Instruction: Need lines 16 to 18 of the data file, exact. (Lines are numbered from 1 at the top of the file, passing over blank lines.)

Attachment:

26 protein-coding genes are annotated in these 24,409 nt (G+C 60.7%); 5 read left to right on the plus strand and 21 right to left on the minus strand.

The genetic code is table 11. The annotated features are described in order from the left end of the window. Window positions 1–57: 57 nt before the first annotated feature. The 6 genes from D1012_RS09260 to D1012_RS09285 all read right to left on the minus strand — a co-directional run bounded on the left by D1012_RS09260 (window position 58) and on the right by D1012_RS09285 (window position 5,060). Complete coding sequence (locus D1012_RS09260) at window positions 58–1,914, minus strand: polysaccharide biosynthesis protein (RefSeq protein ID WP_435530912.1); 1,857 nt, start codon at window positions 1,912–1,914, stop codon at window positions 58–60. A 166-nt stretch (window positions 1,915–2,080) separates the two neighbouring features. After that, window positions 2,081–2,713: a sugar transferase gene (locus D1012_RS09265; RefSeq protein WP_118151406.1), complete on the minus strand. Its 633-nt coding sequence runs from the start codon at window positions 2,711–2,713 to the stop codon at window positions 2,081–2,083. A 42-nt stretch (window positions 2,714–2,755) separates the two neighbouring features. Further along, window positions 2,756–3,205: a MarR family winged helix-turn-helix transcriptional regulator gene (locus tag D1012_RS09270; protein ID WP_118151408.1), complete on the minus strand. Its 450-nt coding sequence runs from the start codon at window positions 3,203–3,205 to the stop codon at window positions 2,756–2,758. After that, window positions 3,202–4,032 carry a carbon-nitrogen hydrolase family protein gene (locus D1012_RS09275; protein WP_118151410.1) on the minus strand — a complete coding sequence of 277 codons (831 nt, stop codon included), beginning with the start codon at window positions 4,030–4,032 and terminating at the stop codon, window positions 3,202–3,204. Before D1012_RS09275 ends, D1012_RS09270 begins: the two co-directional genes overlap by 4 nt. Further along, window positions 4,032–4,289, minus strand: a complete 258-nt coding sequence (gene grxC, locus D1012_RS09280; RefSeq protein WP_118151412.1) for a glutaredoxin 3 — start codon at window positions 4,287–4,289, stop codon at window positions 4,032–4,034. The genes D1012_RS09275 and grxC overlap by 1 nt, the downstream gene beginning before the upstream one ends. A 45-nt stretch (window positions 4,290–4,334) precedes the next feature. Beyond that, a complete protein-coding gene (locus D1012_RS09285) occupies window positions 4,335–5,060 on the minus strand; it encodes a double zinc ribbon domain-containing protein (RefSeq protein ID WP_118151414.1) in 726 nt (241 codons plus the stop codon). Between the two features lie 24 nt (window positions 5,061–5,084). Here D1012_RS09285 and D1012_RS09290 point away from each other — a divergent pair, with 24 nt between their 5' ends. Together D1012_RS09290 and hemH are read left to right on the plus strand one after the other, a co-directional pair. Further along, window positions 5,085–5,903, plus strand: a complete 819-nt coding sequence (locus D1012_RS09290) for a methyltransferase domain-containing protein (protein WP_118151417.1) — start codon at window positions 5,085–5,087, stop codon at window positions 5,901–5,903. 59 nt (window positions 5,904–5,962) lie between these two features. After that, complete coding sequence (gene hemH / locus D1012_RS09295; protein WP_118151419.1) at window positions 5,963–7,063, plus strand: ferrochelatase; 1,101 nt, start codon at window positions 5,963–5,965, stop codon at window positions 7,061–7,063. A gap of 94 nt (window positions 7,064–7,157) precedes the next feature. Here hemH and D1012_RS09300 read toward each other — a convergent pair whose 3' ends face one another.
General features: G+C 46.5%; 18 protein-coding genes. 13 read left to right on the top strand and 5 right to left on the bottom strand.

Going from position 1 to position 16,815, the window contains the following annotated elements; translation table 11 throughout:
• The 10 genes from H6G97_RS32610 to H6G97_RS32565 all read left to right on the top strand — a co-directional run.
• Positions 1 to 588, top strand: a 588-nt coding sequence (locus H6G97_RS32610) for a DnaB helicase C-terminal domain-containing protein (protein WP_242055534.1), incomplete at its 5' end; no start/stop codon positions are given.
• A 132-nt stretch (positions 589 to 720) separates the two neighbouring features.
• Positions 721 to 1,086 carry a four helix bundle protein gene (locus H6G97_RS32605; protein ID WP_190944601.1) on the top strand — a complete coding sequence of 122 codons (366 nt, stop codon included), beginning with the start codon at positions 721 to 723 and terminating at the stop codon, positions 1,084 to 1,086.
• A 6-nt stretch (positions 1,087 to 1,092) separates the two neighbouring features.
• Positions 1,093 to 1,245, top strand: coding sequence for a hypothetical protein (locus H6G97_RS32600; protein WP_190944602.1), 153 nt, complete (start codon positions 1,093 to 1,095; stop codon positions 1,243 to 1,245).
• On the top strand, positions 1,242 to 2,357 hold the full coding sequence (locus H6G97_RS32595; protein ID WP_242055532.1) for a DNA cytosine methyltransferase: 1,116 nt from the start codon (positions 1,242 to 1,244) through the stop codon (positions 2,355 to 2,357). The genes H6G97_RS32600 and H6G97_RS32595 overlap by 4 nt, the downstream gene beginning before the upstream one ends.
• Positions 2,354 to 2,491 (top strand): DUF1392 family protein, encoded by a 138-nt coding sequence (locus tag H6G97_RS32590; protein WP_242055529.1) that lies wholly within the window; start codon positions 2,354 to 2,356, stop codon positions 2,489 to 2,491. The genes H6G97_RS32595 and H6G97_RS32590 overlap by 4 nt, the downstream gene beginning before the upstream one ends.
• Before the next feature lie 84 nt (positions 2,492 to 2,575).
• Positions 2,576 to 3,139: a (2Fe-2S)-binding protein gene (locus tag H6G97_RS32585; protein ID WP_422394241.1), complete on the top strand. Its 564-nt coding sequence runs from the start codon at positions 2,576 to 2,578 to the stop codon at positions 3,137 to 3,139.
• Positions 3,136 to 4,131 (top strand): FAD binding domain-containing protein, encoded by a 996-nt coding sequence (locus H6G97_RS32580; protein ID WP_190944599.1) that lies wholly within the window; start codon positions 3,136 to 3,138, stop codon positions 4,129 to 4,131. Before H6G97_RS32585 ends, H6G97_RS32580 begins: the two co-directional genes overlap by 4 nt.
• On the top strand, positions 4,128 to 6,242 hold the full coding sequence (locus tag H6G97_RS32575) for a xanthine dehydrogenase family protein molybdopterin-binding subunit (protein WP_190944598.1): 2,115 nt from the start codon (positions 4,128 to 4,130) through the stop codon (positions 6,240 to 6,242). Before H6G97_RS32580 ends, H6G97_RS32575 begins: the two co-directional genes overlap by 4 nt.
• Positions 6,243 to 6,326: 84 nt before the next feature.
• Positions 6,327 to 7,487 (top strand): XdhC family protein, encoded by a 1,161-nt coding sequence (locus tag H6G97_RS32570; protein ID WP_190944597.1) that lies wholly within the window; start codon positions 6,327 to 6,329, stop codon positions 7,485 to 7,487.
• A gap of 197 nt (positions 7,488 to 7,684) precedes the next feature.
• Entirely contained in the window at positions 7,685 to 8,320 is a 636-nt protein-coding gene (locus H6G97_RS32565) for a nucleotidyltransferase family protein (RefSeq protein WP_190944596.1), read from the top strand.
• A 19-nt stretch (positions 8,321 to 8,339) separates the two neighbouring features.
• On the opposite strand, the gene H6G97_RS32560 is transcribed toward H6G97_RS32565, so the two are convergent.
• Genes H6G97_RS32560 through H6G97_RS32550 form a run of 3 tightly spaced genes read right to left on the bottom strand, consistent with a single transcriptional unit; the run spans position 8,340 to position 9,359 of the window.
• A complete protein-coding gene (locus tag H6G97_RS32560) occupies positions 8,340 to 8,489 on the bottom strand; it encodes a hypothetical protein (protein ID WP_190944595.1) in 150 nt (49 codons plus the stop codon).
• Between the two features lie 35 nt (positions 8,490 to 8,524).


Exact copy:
• On the top strand, positions 4,128 to 6,242 hold the full coding sequence (locus tag H6G97_RS32575) for a xanthine dehydrogenase family protein molybdopterin-binding subunit (protein WP_190944598.1): 2,115 nt from the start codon (positions 4,128 to 4,130) through the stop codon (positions 6,240 to 6,242). Before H6G97_RS32580 ends, H6G97_RS32575 begins: the two co-directional genes overlap by 4 nt.
• Positions 6,243 to 6,326: 84 nt before the next feature.
• Positions 6,327 to 7,487 (top strand): XdhC family protein, encoded by a 1,161-nt coding sequence (locus tag H6G97_RS32570; protein ID WP_190944597.1) that lies wholly within the window; start codon positions 6,327 to 6,329, stop codon positions 7,485 to 7,487.